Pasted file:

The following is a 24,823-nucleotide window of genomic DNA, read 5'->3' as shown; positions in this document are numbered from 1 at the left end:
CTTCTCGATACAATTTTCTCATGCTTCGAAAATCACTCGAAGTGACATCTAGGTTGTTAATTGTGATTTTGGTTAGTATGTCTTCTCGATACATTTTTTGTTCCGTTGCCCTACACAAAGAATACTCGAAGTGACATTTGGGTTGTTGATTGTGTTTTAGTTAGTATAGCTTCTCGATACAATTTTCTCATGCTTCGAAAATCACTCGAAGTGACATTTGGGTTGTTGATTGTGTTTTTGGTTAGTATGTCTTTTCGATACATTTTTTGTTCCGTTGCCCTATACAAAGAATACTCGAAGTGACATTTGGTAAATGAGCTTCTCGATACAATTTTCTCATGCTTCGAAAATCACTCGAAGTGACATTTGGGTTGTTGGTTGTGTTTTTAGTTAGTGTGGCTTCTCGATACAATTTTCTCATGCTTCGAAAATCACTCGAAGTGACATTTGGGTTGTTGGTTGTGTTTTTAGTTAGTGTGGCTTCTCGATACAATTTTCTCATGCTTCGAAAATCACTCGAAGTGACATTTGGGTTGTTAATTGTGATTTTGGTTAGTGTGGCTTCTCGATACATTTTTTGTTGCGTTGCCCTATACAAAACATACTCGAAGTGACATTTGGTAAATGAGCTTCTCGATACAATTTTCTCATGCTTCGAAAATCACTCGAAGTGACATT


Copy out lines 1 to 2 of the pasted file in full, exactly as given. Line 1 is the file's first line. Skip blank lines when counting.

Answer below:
The following is a 24,823-nucleotide window of genomic DNA, read 5'->3' as shown; positions in this document are numbered from 1 at the left end:
CTTCTCGATACAATTTTCTCATGCTTCGAAAATCACTCGAAGTGACATCTAGGTTGTTAATTGTGATTTTGGTTAGTATGTCTTCTCGATACATTTTTTGTTCCGTTGCCCTACACAAAGAATACTCGAAGTGACATTTGGGTTGTTGATTGTGTTTTAGTTAGTATAGCTTCTCGATACAATTTTCTCATGCTTCGAAAATCACTCGAAGTGACATTTGGGTTGTTGATTGTGTTTTTGGTTAGTATGTCTTTTCGATACATTTTTTGTTCCGTTGCCCTATACAAAGAATACTCGAAGTGACATTTGGTAAATGAGCTTCTCGATACAATTTTCTCATGCTTCGAAAATCACTCGAAGTGACATTTGGGTTGTTGGTTGTGTTTTTAGTTAGTGTGGCTTCTCGATACAATTTTCTCATGCTTCGAAAATCACTCGAAGTGACATTTGGGTTGTTGGTTGTGTTTTTAGTTAGTGTGGCTTCTCGATACAATTTTCTCATGCTTCGAAAATCACTCGAAGTGACATTTGGGTTGTTAATTGTGATTTTGGTTAGTGTGGCTTCTCGATACATTTTTTGTTGCGTTGCCCTATACAAAACATACTCGAAGTGACATTTGGTAAATGAGCTTCTCGATACAATTTTCTCATGCTTCGAAAATCACTCGAAGTGACATT